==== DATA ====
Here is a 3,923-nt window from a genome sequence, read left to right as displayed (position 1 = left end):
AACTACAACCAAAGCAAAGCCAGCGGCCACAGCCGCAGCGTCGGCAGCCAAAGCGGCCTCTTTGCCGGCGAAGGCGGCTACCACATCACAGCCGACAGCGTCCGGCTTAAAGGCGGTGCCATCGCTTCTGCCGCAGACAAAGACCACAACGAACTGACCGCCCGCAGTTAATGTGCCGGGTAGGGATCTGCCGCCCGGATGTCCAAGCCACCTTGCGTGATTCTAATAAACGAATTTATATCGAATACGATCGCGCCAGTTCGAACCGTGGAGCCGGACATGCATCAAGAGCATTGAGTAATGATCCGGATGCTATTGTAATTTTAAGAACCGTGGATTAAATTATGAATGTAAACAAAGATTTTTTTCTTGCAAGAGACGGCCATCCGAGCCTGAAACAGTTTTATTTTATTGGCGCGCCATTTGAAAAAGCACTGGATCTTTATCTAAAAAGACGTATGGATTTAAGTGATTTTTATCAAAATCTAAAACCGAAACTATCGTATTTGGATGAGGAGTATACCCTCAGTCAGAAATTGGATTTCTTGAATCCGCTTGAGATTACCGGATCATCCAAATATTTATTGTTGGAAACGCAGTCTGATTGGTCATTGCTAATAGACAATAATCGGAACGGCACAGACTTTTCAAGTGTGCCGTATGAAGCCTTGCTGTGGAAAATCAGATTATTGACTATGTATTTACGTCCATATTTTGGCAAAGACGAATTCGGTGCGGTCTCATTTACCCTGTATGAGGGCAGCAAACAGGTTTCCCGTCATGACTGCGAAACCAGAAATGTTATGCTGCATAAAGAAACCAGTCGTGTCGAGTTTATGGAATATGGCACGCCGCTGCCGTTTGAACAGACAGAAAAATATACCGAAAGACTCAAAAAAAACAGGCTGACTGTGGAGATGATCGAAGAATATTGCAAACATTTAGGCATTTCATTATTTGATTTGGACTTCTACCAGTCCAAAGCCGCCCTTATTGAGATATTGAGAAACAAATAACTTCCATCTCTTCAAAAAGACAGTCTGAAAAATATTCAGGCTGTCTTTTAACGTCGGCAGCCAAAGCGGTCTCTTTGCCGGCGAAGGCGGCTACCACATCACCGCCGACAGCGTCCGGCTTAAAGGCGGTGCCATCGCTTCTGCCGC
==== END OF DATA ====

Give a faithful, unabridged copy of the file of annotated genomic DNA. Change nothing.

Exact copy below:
Here is a 3,923-nt window from a genome sequence, read left to right as displayed (position 1 = left end):
AACTACAACCAAAGCAAAGCCAGCGGCCACAGCCGCAGCGTCGGCAGCCAAAGCGGCCTCTTTGCCGGCGAAGGCGGCTACCACATCACAGCCGACAGCGTCCGGCTTAAAGGCGGTGCCATCGCTTCTGCCGCAGACAAAGACCACAACGAACTGACCGCCCGCAGTTAATGTGCCGGGTAGGGATCTGCCGCCCGGATGTCCAAGCCACCTTGCGTGATTCTAATAAACGAATTTATATCGAATACGATCGCGCCAGTTCGAACCGTGGAGCCGGACATGCATCAAGAGCATTGAGTAATGATCCGGATGCTATTGTAATTTTAAGAACCGTGGATTAAATTATGAATGTAAACAAAGATTTTTTTCTTGCAAGAGACGGCCATCCGAGCCTGAAACAGTTTTATTTTATTGGCGCGCCATTTGAAAAAGCACTGGATCTTTATCTAAAAAGACGTATGGATTTAAGTGATTTTTATCAAAATCTAAAACCGAAACTATCGTATTTGGATGAGGAGTATACCCTCAGTCAGAAATTGGATTTCTTGAATCCGCTTGAGATTACCGGATCATCCAAATATTTATTGTTGGAAACGCAGTCTGATTGGTCATTGCTAATAGACAATAATCGGAACGGCACAGACTTTTCAAGTGTGCCGTATGAAGCCTTGCTGTGGAAAATCAGATTATTGACTATGTATTTACGTCCATATTTTGGCAAAGACGAATTCGGTGCGGTCTCATTTACCCTGTATGAGGGCAGCAAACAGGTTTCCCGTCATGACTGCGAAACCAGAAATGTTATGCTGCATAAAGAAACCAGTCGTGTCGAGTTTATGGAATATGGCACGCCGCTGCCGTTTGAACAGACAGAAAAATATACCGAAAGACTCAAAAAAAACAGGCTGACTGTGGAGATGATCGAAGAATATTGCAAACATTTAGGCATTTCATTATTTGATTTGGACTTCTACCAGTCCAAAGCCGCCCTTATTGAGATATTGAGAAACAAATAACTTCCATCTCTTCAAAAAGACAGTCTGAAAAATATTCAGGCTGTCTTTTAACGTCGGCAGCCAAAGCGGTCTCTTTGCCGGCGAAGGCGGCTACCACATCACCGCCGACAGCGTCCGGCTTAAAGGCGGTGCCATCGCTTCTGCCGC